London Philharmonic/Neeme Järvi Matthias Goerne [Kindertotenlieder … Mahler’s Beethoven Choral Symphony]

Mahler
Kindertotenlieder
Beethoven
Symphony No.9 in D minor, Op.123 (Choral) [London premiere of Mahler’s ‘Retuschen’ version]

Matthias Goerne (baritone) [Kindertotenlieder]

Lisa Milne (soprano), Karen Cargill (mezzo-soprano), Peter Auty (tenor) & Peter Rose (bass)

London Philharmonic Choir

London Philharmonic Orchestra
Neeme Järvi


0 of 5 stars

Reviewed by: Colin Anderson

Reviewed: 4 February, 2009
Venue: Southbank Centre, London – Royal Festival Hall

Neeme Järvi. ©Järvi ArchivesThe idea of hearing Mahler’s ‘re-touching’ of Beethoven’s ‘Choral’ Symphony was, of course, an intriguing one. It (more properly, ‘they’) had not been heard by this writer (despite there being at least one recording of each of Mahler’s two versions, one conducted by Gerhard Samuel, the other by Peter Tiboris). Yet, in this London premiere (itself a somewhat ambiguous description), the event was decidedly underwhelming. What exactly was this performance the London premiere of? “Mahler’s ‘Retuschen’ version”, as the London Philharmonic’s programme-book listed it, or rather what we seem to have been presented with, namely “a final performing version by Dr David Pickett, based on Mahler’s 1895 and 1900 scores”? For this news, one had to scour Lindsay Kemp’s note. Yet, what is the point of a fourth-party (in these circumstances the ‘third’ is the conductor!) amalgamating two different scores when either is complete in itself (and, knowing Mahler, were a pragmatist-conductor’s attempt to ‘design’ Beethoven’s symphony to a specific performance).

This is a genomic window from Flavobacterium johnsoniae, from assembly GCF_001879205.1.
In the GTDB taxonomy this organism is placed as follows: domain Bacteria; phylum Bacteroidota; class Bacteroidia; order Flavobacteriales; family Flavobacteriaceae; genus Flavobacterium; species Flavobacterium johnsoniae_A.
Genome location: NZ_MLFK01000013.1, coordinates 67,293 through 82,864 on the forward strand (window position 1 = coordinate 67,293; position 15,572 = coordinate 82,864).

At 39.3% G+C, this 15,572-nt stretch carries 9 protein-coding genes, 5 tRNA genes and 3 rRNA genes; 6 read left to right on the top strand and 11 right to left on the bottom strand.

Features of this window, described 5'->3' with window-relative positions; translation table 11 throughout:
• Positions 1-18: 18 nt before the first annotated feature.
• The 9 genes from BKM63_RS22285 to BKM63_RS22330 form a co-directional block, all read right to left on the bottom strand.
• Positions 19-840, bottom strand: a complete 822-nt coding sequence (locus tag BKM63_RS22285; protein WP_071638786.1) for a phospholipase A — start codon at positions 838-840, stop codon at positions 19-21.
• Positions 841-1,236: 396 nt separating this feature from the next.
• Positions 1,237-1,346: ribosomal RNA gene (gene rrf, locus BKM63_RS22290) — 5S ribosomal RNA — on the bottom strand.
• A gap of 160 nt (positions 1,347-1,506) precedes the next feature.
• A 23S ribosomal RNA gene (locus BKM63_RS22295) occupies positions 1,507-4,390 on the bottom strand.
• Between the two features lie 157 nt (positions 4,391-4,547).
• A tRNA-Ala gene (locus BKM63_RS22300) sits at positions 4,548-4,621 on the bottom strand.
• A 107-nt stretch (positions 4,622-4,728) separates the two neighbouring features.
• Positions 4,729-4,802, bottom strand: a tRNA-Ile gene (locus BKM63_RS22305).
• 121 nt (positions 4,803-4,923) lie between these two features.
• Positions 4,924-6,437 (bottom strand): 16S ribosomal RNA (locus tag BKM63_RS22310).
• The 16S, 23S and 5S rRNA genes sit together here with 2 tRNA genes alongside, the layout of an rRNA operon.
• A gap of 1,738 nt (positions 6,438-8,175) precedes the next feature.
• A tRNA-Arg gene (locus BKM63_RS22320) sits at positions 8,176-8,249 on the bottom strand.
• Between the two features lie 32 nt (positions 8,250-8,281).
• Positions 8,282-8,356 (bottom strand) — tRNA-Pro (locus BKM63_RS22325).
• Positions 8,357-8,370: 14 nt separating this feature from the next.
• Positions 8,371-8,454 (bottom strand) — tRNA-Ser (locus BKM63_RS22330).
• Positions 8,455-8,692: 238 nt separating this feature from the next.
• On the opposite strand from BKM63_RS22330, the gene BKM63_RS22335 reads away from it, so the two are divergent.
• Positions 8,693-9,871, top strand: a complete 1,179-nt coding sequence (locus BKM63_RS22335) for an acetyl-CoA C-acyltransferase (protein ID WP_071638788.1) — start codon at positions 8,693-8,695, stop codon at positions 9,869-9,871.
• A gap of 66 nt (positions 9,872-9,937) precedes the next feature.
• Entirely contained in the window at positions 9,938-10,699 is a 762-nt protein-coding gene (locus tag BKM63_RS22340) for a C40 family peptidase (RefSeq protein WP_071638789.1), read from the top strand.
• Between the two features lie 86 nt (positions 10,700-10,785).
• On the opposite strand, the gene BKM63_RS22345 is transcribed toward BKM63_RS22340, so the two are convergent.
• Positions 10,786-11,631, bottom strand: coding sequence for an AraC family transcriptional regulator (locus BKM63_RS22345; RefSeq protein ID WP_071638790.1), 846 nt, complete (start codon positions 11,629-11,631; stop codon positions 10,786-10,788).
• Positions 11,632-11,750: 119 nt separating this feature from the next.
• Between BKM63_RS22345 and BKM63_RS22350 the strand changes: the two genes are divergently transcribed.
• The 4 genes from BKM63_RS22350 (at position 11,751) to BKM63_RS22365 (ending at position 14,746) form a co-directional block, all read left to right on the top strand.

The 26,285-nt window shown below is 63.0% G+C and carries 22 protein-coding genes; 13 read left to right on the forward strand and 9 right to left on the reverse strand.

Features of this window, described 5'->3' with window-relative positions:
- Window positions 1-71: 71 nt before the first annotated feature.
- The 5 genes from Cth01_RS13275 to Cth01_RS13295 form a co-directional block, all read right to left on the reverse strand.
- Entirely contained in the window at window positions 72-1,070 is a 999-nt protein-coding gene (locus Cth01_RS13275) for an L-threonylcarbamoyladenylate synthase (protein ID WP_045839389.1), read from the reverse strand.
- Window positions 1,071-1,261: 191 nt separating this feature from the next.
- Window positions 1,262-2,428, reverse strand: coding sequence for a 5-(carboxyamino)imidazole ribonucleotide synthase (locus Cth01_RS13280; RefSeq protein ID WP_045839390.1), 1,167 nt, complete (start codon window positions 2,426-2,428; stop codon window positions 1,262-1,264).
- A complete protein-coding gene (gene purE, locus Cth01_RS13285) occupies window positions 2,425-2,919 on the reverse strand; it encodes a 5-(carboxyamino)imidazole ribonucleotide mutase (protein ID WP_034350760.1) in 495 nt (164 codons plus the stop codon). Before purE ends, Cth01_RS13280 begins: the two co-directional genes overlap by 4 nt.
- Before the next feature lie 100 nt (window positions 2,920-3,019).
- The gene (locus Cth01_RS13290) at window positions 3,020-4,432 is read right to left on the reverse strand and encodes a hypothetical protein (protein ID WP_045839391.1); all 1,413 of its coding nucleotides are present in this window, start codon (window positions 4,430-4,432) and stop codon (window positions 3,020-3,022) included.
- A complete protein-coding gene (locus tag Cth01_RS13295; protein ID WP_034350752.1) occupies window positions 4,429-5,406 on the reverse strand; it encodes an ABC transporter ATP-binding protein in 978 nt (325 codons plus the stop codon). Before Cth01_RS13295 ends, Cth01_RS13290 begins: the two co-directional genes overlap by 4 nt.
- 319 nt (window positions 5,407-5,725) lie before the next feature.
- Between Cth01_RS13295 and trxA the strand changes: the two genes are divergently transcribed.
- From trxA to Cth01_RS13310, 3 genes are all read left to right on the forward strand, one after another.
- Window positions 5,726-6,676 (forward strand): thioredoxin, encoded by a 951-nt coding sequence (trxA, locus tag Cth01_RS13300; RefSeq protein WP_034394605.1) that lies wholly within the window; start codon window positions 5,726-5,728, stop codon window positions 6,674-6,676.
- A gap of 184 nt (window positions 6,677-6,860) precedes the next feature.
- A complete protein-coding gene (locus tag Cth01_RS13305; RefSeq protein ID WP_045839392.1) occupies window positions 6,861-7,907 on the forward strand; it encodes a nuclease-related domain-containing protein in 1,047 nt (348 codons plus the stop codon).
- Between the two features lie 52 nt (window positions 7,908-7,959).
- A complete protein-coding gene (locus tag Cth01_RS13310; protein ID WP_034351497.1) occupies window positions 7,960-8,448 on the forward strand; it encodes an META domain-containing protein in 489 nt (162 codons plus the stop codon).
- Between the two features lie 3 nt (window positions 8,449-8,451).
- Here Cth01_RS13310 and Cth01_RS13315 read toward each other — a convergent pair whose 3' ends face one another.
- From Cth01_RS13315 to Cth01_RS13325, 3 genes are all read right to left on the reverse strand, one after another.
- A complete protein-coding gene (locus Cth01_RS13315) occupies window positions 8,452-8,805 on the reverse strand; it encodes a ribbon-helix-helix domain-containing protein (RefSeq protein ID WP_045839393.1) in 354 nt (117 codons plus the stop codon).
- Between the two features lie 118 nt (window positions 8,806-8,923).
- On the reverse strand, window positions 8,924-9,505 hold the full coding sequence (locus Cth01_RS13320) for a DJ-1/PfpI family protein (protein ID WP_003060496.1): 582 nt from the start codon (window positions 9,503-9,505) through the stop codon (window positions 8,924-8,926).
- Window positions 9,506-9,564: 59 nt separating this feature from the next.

As heard here, in a generally lacklustre account, Mahler’s intervention is no more than numerous emendations, ones of chastening and clarification. The addition of a (sparingly used) tuba is the only example of there being an extra instrument although Mahler does require additional winds and horns, and also a second set of timpani for the development of the first movement (Beethoven here allowed to stray into Wagnerian territory, and Wagner tinkered with the Ninth, too, and with Mahler’s trademark ‘bells-up’ clarinets). Mahler also extended dynamics, to range from pppp to ffff (not that such extremes fully registered in this performance).